Community Policing In Extremely Depressed Areas

1466 words - 6 pages

To residents of the suburbs, all economically distressed districts of the city may seem dangerous and threatening, however, to residents of these poor districts, it is just home. The local residents know the truly crime-ridden areas of each district. This essay will refer to these crime-ridden areas within poor communities as "hot spots" or "skid-row". Skid-row is generally an area of the economically distressed community that is plagued with vagrants, criminals, drug abusers and other individuals thought to be of exile from normal society (Bittner, 1967). This is an area where law abiding, poor citizens do not wish to venture (Bittner, 1967). Due to this stigma, skid-row is an ...view middle of the document...

If the officers were to act in more of a law enforcement capacity, their role would not inspire the same amount of discretion. They would not turn a blind eye and in fact would effect more arrest for crimes committed. In areas such as skid-row types environments, with high crime rates it is more practical to employ discretion and keep the peace then to arrest for every minor violation (Bittner, 1967).

According to Bittner (1967), police agencies employ a method of containment to manage skid-row areas. They use their discretion to determine which laws should be rigidly enforced, in turn allowing for a certain amount of criminal activities to continue to occur within that specific community (Bittner, 1967). The officer may turn his back to some instances of prostitution or drug use, however will keep a careful watch on the situation so as not to allow the criminal activities to migrate to other areas of the community (Bittner, 1967). Officers specifically assigned to skid-row areas, will develop relationships with the individuals in their communities. They will begin to know the individuals in the community; their criminal habits; their associates; and their routines (Bittner, 1967). This working relationship, coupled with the officers’ use of discretion in enforcing certain laws, will often lead to a quid pro quo type of relationship (Brown, 1981). The individuals may give the officer information regarding a more serious offense or even agree to restrict their criminal activities to a specific area in return for not being arrested (Brown, 1981).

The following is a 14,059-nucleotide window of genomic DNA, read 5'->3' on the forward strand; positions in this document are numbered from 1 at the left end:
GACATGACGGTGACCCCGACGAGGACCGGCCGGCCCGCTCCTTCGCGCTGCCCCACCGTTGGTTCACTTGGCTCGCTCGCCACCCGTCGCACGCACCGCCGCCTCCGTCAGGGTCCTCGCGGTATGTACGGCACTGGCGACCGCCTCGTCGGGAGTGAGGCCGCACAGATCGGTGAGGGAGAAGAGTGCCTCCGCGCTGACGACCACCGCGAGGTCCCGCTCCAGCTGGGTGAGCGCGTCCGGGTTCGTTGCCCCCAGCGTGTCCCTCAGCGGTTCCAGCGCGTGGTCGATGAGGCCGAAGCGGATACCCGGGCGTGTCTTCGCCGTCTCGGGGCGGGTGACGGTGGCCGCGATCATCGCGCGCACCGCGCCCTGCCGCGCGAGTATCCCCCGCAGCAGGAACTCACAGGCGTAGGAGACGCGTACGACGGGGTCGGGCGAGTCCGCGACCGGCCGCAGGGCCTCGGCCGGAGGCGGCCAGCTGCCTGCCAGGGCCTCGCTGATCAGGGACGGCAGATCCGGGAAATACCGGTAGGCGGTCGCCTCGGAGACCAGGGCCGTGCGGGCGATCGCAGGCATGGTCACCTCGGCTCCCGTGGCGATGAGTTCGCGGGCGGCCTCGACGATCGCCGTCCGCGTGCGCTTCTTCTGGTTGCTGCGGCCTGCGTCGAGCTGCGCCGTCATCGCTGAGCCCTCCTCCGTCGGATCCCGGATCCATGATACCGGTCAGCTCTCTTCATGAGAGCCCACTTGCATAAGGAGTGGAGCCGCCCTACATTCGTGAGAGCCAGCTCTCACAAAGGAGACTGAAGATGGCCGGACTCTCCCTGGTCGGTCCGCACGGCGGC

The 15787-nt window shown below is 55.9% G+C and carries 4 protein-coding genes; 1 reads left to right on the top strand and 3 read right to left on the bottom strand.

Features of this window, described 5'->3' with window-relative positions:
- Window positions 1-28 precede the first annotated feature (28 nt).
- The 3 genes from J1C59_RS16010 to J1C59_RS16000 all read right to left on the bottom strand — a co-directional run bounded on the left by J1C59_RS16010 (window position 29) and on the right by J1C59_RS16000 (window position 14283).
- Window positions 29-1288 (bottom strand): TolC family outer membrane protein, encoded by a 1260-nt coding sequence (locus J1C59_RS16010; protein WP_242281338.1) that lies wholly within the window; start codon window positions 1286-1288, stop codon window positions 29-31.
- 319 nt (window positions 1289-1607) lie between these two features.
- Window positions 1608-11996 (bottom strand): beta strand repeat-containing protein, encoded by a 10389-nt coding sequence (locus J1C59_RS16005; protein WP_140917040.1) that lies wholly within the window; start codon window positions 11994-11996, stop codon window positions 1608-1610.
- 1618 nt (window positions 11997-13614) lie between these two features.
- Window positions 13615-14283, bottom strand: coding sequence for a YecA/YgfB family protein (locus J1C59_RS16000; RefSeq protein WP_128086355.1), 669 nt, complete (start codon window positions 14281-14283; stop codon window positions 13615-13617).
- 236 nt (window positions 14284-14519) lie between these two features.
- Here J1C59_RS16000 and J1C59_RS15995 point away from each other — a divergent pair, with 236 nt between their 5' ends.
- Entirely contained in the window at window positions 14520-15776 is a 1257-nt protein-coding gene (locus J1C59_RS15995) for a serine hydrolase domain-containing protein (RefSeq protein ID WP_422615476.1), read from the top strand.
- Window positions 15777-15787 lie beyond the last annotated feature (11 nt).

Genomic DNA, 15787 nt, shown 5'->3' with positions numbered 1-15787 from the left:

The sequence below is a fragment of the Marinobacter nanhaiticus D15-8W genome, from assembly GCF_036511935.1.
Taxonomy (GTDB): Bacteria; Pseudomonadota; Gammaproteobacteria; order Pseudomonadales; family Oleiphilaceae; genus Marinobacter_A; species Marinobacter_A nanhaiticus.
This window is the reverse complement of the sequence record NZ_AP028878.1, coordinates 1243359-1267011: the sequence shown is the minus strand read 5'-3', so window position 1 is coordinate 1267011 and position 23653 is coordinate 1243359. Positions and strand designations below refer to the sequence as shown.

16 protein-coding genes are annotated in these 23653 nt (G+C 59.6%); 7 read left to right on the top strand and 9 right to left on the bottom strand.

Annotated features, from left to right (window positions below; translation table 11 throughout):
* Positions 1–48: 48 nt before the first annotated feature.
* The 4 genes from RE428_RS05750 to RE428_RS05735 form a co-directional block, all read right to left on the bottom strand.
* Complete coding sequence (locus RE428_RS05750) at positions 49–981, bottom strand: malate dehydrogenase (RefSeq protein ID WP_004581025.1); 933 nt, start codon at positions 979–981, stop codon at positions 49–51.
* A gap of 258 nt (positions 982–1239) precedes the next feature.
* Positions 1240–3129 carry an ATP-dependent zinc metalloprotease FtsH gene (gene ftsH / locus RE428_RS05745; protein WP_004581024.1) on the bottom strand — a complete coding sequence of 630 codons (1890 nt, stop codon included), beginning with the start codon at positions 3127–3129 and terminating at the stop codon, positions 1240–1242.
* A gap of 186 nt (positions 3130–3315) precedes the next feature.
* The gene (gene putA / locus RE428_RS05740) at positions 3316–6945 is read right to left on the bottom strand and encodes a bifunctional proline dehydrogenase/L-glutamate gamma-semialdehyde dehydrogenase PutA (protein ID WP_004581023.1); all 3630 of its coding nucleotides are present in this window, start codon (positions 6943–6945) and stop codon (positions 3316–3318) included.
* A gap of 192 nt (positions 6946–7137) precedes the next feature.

In contrast to containment, community policing was designed to bring the police and the public into closer contact (Eck and Spellman, 1986). This is a strategy designed to allow communities to communicate effectively with officers to unify their goals. Often the problems focused on by the police are quite different than those that the citizens feel are the primary issues in their societies (Eck and Spellman, 1986). Citizens are frequently more concerned with nuisance crimes, such as rowdy kids, noise complaints, garbage complaints, and neighbor disputes; whereas police are more apt to focus on crimes such as robbery, distribution of drugs, and prostitution (Eck and Spellman, 1986). Community policing utilizes a proactive approach, with problem solving initiatives in contrast to the more traditional reactive approach (Nowicki, 1998). With containment, the police are using discretionary tactics with the offenders to keep them and their criminal activities confined to areas away from the general public, while community policing is focused more on dispelling the fears of the general public by working more closely with these individuals to promote a more peaceful environment (Eck and Spellman, 1986). While containment may seem to ignore crime and issues in an area, community policing initiatives assume active participation from police to eliminate citizen concerns (Eck and Spellman, 1986).

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